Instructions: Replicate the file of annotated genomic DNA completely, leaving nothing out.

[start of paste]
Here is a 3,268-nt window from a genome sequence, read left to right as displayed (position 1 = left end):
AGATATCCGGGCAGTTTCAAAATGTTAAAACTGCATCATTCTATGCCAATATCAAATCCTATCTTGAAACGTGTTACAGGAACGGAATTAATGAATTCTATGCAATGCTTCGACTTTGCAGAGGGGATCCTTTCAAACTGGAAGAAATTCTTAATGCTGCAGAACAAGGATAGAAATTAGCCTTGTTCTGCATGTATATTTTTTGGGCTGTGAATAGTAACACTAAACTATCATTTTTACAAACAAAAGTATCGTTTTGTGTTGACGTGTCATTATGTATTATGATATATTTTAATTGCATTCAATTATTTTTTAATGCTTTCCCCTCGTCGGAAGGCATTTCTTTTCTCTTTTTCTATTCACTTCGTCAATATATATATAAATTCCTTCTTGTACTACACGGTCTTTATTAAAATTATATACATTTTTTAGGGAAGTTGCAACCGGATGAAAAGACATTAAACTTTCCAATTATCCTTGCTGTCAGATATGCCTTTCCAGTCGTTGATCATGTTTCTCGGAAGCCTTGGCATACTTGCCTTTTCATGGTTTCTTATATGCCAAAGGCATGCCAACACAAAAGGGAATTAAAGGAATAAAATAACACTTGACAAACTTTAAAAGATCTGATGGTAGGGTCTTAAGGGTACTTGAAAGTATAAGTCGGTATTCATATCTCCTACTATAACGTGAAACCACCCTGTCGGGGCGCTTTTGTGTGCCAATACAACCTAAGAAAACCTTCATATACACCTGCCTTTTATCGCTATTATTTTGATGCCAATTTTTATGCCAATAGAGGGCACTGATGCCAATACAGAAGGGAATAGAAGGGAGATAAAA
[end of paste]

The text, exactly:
Here is a 3,268-nt window from a genome sequence, read left to right as displayed (position 1 = left end):
AGATATCCGGGCAGTTTCAAAATGTTAAAACTGCATCATTCTATGCCAATATCAAATCCTATCTTGAAACGTGTTACAGGAACGGAATTAATGAATTCTATGCAATGCTTCGACTTTGCAGAGGGGATCCTTTCAAACTGGAAGAAATTCTTAATGCTGCAGAACAAGGATAGAAATTAGCCTTGTTCTGCATGTATATTTTTTGGGCTGTGAATAGTAACACTAAACTATCATTTTTACAAACAAAAGTATCGTTTTGTGTTGACGTGTCATTATGTATTATGATATATTTTAATTGCATTCAATTATTTTTTAATGCTTTCCCCTCGTCGGAAGGCATTTCTTTTCTCTTTTTCTATTCACTTCGTCAATATATATATAAATTCCTTCTTGTACTACACGGTCTTTATTAAAATTATATACATTTTTTAGGGAAGTTGCAACCGGATGAAAAGACATTAAACTTTCCAATTATCCTTGCTGTCAGATATGCCTTTCCAGTCGTTGATCATGTTTCTCGGAAGCCTTGGCATACTTGCCTTTTCATGGTTTCTTATATGCCAAAGGCATGCCAACACAAAAGGGAATTAAAGGAATAAAATAACACTTGACAAACTTTAAAAGATCTGATGGTAGGGTCTTAAGGGTACTTGAAAGTATAAGTCGGTATTCATATCTCCTACTATAACGTGAAACCACCCTGTCGGGGCGCTTTTGTGTGCCAATACAACCTAAGAAAACCTTCATATACACCTGCCTTTTATCGCTATTATTTTGATGCCAATTTTTATGCCAATAGAGGGCACTGATGCCAATACAGAAGGGAATAGAAGGGAGATAAAA